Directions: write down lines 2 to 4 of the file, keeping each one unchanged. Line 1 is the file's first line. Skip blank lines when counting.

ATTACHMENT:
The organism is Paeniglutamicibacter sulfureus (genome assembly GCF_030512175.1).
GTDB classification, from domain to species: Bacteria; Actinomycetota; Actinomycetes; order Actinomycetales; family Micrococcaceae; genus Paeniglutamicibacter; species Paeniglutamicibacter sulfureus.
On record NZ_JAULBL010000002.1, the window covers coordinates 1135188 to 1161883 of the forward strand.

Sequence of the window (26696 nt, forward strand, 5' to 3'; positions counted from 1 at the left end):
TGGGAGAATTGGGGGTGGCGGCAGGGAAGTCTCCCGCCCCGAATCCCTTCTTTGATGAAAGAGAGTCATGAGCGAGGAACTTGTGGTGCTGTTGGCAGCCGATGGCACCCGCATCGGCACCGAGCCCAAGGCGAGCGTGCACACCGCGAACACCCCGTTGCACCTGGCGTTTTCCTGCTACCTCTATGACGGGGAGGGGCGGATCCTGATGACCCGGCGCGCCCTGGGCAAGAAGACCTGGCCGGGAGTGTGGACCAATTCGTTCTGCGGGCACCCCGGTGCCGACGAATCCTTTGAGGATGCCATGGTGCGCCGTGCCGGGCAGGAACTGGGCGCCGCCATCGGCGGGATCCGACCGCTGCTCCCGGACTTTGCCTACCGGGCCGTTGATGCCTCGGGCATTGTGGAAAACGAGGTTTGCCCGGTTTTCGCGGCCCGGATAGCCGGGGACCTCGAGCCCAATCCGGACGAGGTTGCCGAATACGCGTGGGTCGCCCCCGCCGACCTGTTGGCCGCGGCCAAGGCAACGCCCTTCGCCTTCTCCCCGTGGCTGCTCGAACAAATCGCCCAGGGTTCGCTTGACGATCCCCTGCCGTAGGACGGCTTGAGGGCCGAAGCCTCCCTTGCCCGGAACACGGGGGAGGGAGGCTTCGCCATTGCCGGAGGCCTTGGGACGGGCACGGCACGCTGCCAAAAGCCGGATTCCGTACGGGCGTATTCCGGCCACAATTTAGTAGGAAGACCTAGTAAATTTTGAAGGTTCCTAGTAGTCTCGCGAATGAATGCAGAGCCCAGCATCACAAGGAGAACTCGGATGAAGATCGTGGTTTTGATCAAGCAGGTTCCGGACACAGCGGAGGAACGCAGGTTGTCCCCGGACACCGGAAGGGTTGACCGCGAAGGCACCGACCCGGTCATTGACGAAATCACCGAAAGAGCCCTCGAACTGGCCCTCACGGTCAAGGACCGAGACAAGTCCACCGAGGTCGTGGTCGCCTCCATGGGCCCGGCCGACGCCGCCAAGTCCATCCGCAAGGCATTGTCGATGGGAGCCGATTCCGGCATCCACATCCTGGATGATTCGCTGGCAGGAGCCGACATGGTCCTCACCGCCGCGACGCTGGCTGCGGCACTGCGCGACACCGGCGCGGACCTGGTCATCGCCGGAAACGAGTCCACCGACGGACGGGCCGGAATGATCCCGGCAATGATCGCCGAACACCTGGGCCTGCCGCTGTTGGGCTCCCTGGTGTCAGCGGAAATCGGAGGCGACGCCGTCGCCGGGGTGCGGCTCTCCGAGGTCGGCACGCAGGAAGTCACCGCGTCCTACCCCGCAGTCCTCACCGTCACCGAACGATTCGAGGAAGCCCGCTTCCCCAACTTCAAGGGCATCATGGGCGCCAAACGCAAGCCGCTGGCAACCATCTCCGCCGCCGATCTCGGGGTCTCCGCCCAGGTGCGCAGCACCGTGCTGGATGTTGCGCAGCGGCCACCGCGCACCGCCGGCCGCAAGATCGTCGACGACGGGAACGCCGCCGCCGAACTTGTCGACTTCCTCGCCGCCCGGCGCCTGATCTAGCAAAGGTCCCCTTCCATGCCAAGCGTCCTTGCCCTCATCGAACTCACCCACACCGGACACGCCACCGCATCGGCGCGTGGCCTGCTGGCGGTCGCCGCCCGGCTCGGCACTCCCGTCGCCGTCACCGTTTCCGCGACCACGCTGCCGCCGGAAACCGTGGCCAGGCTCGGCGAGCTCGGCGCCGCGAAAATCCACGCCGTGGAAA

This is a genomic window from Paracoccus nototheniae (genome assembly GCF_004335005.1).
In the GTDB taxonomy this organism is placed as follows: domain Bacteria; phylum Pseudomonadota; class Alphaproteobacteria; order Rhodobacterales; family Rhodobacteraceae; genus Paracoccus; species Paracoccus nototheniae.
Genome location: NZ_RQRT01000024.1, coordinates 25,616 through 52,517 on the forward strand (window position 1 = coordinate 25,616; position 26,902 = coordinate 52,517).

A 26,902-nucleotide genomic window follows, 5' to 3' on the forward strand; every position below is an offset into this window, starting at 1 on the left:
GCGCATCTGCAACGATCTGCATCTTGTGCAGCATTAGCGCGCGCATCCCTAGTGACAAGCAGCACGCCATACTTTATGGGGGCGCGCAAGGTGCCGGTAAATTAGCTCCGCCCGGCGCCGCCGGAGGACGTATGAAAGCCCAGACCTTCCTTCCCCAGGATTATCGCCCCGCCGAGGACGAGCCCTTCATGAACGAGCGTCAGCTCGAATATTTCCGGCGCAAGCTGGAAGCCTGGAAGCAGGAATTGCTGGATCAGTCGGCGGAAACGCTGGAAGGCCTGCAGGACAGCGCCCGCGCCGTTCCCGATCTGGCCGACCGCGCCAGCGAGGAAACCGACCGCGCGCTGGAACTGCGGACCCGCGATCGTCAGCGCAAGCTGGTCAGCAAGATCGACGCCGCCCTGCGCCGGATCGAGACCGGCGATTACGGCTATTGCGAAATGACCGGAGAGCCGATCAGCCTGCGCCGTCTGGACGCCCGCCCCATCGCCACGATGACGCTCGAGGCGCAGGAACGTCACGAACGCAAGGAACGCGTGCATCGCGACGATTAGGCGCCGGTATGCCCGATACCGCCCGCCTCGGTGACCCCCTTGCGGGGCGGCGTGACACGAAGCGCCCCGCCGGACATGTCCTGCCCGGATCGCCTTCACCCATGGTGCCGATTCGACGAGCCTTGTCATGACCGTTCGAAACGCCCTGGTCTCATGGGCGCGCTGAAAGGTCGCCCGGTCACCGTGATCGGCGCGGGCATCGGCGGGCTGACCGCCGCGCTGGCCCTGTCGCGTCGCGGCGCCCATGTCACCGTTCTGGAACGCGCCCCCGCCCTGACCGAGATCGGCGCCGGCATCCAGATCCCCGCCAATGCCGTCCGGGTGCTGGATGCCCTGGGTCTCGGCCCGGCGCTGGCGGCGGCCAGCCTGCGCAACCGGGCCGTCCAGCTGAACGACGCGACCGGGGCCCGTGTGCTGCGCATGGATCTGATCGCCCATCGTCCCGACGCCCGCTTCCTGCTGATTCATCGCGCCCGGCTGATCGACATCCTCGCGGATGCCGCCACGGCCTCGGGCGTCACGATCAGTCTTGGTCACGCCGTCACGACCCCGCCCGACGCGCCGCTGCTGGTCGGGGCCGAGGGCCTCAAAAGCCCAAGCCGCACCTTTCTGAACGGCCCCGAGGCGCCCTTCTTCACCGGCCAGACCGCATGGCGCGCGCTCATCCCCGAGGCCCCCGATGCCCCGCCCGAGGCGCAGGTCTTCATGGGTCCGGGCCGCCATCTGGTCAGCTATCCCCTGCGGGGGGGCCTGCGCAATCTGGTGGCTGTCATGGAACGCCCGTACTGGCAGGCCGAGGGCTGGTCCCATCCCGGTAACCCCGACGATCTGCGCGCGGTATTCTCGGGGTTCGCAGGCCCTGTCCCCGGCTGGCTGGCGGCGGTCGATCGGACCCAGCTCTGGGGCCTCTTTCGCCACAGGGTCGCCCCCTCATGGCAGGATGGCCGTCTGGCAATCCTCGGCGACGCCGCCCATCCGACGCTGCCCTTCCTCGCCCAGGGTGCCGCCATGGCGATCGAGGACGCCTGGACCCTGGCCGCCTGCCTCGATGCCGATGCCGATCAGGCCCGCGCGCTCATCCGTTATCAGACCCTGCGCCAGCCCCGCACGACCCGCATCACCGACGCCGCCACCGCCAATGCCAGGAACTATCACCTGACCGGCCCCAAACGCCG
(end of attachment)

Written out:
GTDB classification, from domain to species: Bacteria; Actinomycetota; Actinomycetes; order Actinomycetales; family Micrococcaceae; genus Paeniglutamicibacter; species Paeniglutamicibacter sulfureus.
On record NZ_JAULBL010000002.1, the window covers coordinates 1135188 to 1161883 of the forward strand.

Sequence of the window (26696 nt, forward strand, 5' to 3'; positions counted from 1 at the left end):